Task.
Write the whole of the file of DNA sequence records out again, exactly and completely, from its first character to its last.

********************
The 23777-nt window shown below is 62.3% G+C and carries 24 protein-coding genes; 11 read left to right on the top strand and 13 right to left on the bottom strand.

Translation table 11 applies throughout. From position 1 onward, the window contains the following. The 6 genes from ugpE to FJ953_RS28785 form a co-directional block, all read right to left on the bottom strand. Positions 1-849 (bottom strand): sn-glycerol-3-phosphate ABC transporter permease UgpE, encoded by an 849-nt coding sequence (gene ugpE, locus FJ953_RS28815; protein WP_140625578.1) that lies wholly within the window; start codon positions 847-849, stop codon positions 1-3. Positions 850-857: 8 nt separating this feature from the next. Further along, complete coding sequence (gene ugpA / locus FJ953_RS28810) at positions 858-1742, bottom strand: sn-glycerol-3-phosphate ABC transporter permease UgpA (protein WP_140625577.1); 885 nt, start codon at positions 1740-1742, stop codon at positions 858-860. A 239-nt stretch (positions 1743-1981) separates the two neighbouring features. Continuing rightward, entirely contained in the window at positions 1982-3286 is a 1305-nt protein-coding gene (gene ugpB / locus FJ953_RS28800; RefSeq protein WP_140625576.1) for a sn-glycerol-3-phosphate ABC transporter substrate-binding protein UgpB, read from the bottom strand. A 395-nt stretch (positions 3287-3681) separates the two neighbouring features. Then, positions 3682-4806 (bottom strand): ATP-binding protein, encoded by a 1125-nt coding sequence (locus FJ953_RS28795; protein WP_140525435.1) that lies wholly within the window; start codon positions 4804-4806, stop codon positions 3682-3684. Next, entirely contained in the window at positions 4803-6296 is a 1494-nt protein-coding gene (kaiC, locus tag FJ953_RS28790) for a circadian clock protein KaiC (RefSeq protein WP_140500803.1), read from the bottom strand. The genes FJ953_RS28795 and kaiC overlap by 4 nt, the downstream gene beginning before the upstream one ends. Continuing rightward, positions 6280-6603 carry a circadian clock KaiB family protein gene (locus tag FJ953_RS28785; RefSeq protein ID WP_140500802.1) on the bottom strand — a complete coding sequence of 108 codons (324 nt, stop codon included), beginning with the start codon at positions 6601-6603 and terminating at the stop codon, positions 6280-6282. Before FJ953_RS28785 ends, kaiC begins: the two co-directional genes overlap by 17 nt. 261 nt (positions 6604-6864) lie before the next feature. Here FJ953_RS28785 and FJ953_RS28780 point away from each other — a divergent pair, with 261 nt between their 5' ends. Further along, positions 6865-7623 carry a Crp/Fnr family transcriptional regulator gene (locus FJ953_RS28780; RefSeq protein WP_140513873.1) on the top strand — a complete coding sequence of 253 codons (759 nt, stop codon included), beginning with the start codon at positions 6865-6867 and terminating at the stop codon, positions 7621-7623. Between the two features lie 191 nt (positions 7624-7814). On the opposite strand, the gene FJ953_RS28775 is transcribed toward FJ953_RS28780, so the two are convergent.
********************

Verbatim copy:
The 23777-nt window shown below is 62.3% G+C and carries 24 protein-coding genes; 11 read left to right on the top strand and 13 right to left on the bottom strand.

Translation table 11 applies throughout. From position 1 onward, the window contains the following. The 6 genes from ugpE to FJ953_RS28785 form a co-directional block, all read right to left on the bottom strand. Positions 1-849 (bottom strand): sn-glycerol-3-phosphate ABC transporter permease UgpE, encoded by an 849-nt coding sequence (gene ugpE, locus FJ953_RS28815; protein WP_140625578.1) that lies wholly within the window; start codon positions 847-849, stop codon positions 1-3. Positions 850-857: 8 nt separating this feature from the next. Further along, complete coding sequence (gene ugpA / locus FJ953_RS28810) at positions 858-1742, bottom strand: sn-glycerol-3-phosphate ABC transporter permease UgpA (protein WP_140625577.1); 885 nt, start codon at positions 1740-1742, stop codon at positions 858-860. A 239-nt stretch (positions 1743-1981) separates the two neighbouring features. Continuing rightward, entirely contained in the window at positions 1982-3286 is a 1305-nt protein-coding gene (gene ugpB / locus FJ953_RS28800; RefSeq protein WP_140625576.1) for a sn-glycerol-3-phosphate ABC transporter substrate-binding protein UgpB, read from the bottom strand. A 395-nt stretch (positions 3287-3681) separates the two neighbouring features. Then, positions 3682-4806 (bottom strand): ATP-binding protein, encoded by a 1125-nt coding sequence (locus FJ953_RS28795; protein WP_140525435.1) that lies wholly within the window; start codon positions 4804-4806, stop codon positions 3682-3684. Next, entirely contained in the window at positions 4803-6296 is a 1494-nt protein-coding gene (kaiC, locus tag FJ953_RS28790) for a circadian clock protein KaiC (RefSeq protein WP_140500803.1), read from the bottom strand. The genes FJ953_RS28795 and kaiC overlap by 4 nt, the downstream gene beginning before the upstream one ends. Continuing rightward, positions 6280-6603 carry a circadian clock KaiB family protein gene (locus tag FJ953_RS28785; RefSeq protein ID WP_140500802.1) on the bottom strand — a complete coding sequence of 108 codons (324 nt, stop codon included), beginning with the start codon at positions 6601-6603 and terminating at the stop codon, positions 6280-6282. Before FJ953_RS28785 ends, kaiC begins: the two co-directional genes overlap by 17 nt. 261 nt (positions 6604-6864) lie before the next feature. Here FJ953_RS28785 and FJ953_RS28780 point away from each other — a divergent pair, with 261 nt between their 5' ends. Further along, positions 6865-7623 carry a Crp/Fnr family transcriptional regulator gene (locus FJ953_RS28780; RefSeq protein WP_140513873.1) on the top strand — a complete coding sequence of 253 codons (759 nt, stop codon included), beginning with the start codon at positions 6865-6867 and terminating at the stop codon, positions 7621-7623. Between the two features lie 191 nt (positions 7624-7814). On the opposite strand, the gene FJ953_RS28775 is transcribed toward FJ953_RS28780, so the two are convergent.